Former Hong Kong radio talk show host Albert Cheng, known for his outspoken pro-democracy views, turned down an invitation to attend a meeting of legislators on Monday, citing fears for his personal safety, RFA�s Cantonese service reports.

Cheng, who resigned earlier this month as the host of the popular Commercial Radio talk show �Teacup in a Storm,� had been invited to attend the Legislative Council Home Affairs Panel meeting Thursday, prompted by growing fears that Hong Kong�s traditional press freedoms could be weakening under a barrage of intimidation and threats.

Cheng said in a statement that the Panel had been unable to guarantee his and fellow resigned presenter Wong Yuk-man�s personal safety, and that under such circumstances he would have to decline the invitation.

Cheng, Wong, and former pro-Beijing politician Allen Lee all stepped down in the last two weeks saying they had been pressured over their on-air criticism of Beijing. Cheng and Wong received violent threats while Lee said Beijing had pressured him to tone down his rhetoric through friends and business contacts.

Legco Home Affairs panel chairman Ip Kwok-him called on Cheng to hand over any documentary evidence to police and vowed to maintain more contact with him, not less. Police are investigating attacks reported by Cheng and Wong, which they say were politically motivated and aimed at pressuring them to quit their shows.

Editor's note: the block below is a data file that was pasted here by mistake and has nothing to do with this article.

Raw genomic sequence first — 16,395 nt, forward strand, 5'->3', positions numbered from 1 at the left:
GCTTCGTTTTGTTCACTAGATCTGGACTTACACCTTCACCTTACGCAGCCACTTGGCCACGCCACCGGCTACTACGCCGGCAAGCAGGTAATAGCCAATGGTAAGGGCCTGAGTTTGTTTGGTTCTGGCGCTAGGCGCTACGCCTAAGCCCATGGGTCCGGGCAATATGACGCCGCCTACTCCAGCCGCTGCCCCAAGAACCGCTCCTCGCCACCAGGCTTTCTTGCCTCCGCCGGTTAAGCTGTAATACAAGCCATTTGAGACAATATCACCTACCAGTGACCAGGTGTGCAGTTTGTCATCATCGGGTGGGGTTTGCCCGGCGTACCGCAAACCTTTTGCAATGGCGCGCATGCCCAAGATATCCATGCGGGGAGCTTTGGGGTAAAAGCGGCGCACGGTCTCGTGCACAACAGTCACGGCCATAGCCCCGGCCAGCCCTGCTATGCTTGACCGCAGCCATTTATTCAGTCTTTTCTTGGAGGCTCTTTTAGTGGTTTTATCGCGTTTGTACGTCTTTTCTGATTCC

Hong Kong�s second-in-command, Chief Secretary Donald Tsang, said Monday that no one should be subject to intimidation for his or her views. A government statement cited no deterioration in Hong Kong�s traditional freedoms, which were guaranteed under the terms of the territory�s return to Chinese sovereignty in 1997.

�We do not see any tightening in the freedom of expression and of the press,� an unnamed government spokesman said, according to an official statement.

�The government will continue to uphold the fundamental rights of Hong Kong people. The government also trusts that Hong Kong people will continue to exercise their rights, to give full effect to the freedom that they have.�

China has been blamed for orchestrating a series of recent vandalism attacks and threats in Hong Kong, with some democratic legislators saying the intimidation aimed at derailing legislative elections in September which democrats are expected to win. The incidents have cast a shadow over traditionally safe and politically open Hong Kong.

Last week, advertising promoting protests marking the 15th anniversary of the June 4, 1989 Tiananmen Square crackdown were vandalized or removed, in an apparently coordinated attack on the commemoration activities, organizers said.

China has recently taken a more active role in Hong Kong�s affairs, ruling out the possibility of direct universal suffrage in legislative and Chief Executive elections scheduled in 2007 and 2008. #####


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